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J Anxiety Disord. 2009 Apr;23(3):341-9. doi: 10.1016/j.janxdis.2009.01.003. Epub 2009 Jan 20.

Cognitive-behavioral therapy for anxiety-disordered youth: secondary outcomes from a randomized clinical trial evaluating child and family modalities.

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1
Psychology Building, Department of Psychology, University of Georgia, Athens, GA 30602, USA. csuveg@uga.edu

Abstract

This study examined secondary outcomes of a randomized clinical trial that evaluated an individual cognitive-behavioral (ICBT), family-based cognitive-behavioral (FCBT), and family-based education, support and attention (FESA) treatment for anxious youth. Participants (161) were between 7 and 14 years (M=10.27) of age and had a principal diagnosis of separation anxiety disorder, social phobia, and/or generalized anxiety disorder. Hierarchical linear modeling examined youth-reported depressive symptomatology and parent- and teacher-reported externalizing behavior and adaptive functioning at pretreatment, posttreatment, and 1-year follow-up. In general, youth in all treatments evidenced improvements in most domains, with improvements maintained at follow-up. Overall, gender and age did not moderate treatment outcomes. The results suggest that both child and family cognitive-behavioral therapy, and the family-based supportive approach used in this study, can be effective in addressing some of the associated symptoms and adaptive functioning deficits typically linked to anxiety in youth.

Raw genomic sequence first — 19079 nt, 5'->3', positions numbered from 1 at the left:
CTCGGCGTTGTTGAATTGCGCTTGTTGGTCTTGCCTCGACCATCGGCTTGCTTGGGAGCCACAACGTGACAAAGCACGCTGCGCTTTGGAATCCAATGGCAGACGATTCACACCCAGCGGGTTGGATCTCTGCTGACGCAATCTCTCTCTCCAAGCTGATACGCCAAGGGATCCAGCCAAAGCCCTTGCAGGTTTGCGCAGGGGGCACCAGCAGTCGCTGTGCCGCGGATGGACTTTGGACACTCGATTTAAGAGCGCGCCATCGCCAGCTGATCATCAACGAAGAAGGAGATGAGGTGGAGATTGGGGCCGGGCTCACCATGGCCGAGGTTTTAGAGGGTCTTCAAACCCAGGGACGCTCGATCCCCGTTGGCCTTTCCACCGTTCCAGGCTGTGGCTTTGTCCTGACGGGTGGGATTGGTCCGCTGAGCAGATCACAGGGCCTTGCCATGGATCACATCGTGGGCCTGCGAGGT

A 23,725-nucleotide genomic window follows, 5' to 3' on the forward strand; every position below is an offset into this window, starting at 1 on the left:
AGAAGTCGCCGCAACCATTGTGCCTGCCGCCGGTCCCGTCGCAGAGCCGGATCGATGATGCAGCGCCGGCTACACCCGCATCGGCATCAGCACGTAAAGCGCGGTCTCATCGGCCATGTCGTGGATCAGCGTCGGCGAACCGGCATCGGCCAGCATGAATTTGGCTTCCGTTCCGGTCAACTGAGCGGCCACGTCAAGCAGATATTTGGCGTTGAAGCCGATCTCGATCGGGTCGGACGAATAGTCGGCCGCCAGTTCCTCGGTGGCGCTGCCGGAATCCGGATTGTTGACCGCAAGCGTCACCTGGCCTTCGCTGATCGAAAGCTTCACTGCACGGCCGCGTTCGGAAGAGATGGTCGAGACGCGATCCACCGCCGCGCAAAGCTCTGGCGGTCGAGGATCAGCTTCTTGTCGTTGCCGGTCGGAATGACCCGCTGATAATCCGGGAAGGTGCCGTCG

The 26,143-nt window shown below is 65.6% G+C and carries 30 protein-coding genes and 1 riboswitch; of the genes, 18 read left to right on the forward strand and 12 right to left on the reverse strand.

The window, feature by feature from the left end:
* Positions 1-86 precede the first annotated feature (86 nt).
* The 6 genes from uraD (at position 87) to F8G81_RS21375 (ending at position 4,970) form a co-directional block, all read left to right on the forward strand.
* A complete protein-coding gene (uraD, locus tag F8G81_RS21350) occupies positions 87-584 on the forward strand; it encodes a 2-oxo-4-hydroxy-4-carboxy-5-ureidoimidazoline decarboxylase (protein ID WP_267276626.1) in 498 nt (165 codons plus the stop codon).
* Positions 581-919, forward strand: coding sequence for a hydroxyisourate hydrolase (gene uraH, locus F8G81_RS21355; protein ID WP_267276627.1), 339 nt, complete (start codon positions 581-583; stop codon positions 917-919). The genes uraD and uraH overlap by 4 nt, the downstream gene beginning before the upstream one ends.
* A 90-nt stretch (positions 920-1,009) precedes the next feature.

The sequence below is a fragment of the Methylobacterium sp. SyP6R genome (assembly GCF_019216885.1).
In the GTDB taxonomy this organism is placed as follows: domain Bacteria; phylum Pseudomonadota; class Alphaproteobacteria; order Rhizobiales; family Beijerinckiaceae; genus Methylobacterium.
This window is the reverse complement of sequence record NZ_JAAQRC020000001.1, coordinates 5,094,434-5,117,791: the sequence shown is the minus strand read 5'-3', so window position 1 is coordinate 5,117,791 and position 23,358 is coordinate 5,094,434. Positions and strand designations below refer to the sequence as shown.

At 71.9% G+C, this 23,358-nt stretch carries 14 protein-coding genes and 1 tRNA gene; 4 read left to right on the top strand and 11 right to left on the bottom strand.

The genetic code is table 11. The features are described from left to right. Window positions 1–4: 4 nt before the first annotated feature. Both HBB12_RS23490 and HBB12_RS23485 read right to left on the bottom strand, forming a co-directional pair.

PMID:
19216048
DOI:
10.1016/j.janxdis.2009.01.003
[Indexed for MEDLINE]
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